ST: While appreciating your running ability, I see you have adapted pretty well to your new sport as your 4:43 bike split [albeit on a shorter than standard course] was much more key to your victory than your 3:03 marathon, which was topped by Herlbauer and Kelly Williamson. How did you develop such a strong bike?
Jodie: We have definitely put a large focus on building strength all around and this has translated well to my bike. I love riding and there are still a lot more things we need to dial in for sure.
ST: What might you do about that 1:02 swim split? Do you accept that one weakness?
Jodie: Yes, I have to acknowledge that this is a weakness for sure, but I also acknowledge that this weakness is really a huge opportunity for growth. I only began swimming in August of 2014 and didn’t really focus on improving my swim until the fall of 2015 so we will definitely continue to chip away here.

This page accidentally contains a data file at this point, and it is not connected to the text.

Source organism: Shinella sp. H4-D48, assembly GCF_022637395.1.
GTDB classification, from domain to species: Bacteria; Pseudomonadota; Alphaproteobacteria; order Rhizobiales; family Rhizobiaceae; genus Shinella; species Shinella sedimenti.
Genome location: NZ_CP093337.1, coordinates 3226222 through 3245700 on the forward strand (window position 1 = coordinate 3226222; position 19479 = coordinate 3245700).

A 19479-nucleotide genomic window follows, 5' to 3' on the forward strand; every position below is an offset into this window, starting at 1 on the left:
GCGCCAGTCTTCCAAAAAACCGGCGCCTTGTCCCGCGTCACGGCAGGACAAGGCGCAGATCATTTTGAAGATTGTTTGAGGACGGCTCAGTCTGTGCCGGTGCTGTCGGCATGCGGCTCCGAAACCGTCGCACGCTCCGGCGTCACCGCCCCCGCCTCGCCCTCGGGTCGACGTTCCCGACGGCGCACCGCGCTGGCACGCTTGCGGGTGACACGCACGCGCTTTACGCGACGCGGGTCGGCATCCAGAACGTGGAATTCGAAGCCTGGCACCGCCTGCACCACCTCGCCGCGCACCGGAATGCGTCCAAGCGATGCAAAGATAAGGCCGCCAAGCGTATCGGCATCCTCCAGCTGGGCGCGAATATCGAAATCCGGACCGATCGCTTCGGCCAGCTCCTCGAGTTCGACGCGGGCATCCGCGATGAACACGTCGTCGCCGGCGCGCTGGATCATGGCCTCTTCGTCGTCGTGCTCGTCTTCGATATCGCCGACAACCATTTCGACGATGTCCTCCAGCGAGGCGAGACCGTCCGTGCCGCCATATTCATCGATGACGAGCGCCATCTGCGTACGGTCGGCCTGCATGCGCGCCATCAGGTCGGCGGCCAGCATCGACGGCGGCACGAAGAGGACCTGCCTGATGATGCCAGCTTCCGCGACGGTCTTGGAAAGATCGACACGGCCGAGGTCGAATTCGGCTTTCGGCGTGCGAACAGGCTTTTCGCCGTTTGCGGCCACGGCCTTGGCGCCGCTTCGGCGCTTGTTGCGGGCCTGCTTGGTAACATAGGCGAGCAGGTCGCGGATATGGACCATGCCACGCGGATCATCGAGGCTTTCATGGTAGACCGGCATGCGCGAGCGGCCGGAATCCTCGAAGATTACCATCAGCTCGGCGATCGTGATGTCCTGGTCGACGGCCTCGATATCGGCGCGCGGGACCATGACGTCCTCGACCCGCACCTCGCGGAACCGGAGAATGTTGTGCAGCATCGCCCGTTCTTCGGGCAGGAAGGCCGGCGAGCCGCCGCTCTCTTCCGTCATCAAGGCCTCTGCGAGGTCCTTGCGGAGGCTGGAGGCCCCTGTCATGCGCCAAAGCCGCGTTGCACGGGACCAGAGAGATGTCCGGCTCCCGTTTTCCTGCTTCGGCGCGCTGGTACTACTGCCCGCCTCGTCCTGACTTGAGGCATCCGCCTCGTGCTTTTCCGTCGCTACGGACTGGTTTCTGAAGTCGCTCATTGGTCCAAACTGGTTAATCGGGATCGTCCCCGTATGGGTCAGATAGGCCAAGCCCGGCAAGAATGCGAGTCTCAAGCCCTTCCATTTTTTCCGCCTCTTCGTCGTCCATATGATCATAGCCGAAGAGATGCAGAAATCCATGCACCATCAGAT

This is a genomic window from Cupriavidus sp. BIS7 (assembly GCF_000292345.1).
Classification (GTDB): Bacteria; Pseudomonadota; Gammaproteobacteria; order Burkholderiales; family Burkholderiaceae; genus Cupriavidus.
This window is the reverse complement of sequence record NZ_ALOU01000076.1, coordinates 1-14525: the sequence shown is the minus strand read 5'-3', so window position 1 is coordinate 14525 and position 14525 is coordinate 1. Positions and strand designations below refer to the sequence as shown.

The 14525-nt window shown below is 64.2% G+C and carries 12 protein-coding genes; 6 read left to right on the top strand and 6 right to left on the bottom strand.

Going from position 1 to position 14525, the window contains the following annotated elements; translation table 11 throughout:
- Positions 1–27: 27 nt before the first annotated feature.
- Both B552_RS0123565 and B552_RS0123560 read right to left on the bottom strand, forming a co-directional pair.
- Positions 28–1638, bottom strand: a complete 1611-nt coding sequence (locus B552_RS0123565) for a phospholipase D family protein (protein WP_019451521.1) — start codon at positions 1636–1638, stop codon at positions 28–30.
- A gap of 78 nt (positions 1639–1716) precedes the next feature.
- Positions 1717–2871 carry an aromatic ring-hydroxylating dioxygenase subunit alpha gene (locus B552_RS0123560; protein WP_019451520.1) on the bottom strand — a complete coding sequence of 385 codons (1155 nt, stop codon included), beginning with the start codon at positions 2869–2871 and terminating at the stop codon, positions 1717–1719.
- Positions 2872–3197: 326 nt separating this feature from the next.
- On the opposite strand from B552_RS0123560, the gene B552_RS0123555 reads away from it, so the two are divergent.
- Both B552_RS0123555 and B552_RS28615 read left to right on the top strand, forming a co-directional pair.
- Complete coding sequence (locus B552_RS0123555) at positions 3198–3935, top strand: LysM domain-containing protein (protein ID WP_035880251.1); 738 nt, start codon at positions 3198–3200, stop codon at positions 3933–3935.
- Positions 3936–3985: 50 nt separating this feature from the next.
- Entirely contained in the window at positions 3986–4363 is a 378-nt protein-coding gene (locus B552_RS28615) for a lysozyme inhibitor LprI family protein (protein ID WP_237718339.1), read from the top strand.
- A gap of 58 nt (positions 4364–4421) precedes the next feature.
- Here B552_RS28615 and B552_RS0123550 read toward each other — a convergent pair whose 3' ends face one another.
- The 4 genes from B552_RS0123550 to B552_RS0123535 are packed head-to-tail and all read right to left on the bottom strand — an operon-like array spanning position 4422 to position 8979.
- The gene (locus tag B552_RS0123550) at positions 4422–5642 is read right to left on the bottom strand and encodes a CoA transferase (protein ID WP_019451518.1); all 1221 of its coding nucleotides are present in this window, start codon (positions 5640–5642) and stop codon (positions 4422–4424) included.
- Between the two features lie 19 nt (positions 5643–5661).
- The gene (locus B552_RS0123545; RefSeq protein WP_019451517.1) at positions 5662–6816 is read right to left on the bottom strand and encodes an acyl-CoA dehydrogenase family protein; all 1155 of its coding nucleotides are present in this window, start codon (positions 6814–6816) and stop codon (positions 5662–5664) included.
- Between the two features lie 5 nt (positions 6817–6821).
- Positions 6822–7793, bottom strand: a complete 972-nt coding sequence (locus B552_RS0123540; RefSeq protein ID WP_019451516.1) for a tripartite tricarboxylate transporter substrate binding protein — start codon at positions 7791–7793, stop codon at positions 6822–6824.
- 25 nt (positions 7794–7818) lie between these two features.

ST: Even with a 3 minute lead, it looked like you wanted to sprint to the finish. What was behind that sprint?
Jodie: Ha! In running we never ‘took our time’ on the way to the finish line. I have watched lots of people lose races at the line so I guess I just have ingrained in my head that you better finish strong. I think I will stick to that approach...
ST: Congrats on a strong sub-9 race. Do you have any feelings about the reported short bike course and somewhat short run? Or do such numbers not make any difference to you?
Jodie: Every course is different and every race on the same course is different. There are lots of factors that contribute to the results on any given day from the weather to your competitors. The numbers are a point of reference but they will never tell the whole story.
ST: What did this victory mean to you?
Jodie: This victory was extra special in that my husband, parents, sister, aunt and uncle all flew in from New York and Michigan to be a part of the journey. I have also been fortunate to develop a community of friends who have welcomed me into their homes in Huntsville and The Woodlands over the past year. Being able to share the victory with everyone was the most rewarding part of the day. I will not complain about an automatic qualification spot for Kona either!